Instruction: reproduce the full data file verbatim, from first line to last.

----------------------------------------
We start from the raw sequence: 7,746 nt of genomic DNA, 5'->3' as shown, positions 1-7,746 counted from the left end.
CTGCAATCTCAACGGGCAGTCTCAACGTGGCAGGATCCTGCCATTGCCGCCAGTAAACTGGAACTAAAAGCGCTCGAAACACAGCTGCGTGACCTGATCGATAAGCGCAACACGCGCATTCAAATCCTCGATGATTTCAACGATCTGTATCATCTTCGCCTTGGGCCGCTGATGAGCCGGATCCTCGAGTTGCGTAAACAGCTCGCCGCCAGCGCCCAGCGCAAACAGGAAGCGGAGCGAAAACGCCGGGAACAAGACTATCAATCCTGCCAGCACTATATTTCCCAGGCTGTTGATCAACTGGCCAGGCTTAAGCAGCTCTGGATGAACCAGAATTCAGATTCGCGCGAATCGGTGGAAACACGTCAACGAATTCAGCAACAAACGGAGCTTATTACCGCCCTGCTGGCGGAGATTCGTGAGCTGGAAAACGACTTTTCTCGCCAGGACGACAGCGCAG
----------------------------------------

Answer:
We start from the raw sequence: 7,746 nt of genomic DNA, 5'->3' as shown, positions 1-7,746 counted from the left end.
CTGCAATCTCAACGGGCAGTCTCAACGTGGCAGGATCCTGCCATTGCCGCCAGTAAACTGGAACTAAAAGCGCTCGAAACACAGCTGCGTGACCTGATCGATAAGCGCAACACGCGCATTCAAATCCTCGATGATTTCAACGATCTGTATCATCTTCGCCTTGGGCCGCTGATGAGCCGGATCCTCGAGTTGCGTAAACAGCTCGCCGCCAGCGCCCAGCGCAAACAGGAAGCGGAGCGAAAACGCCGGGAACAAGACTATCAATCCTGCCAGCACTATATTTCCCAGGCTGTTGATCAACTGGCCAGGCTTAAGCAGCTCTGGATGAACCAGAATTCAGATTCGCGCGAATCGGTGGAAACACGTCAACGAATTCAGCAACAAACGGAGCTTATTACCGCCCTGCTGGCGGAGATTCGTGAGCTGGAAAACGACTTTTCTCGCCAGGACGACAGCGCAG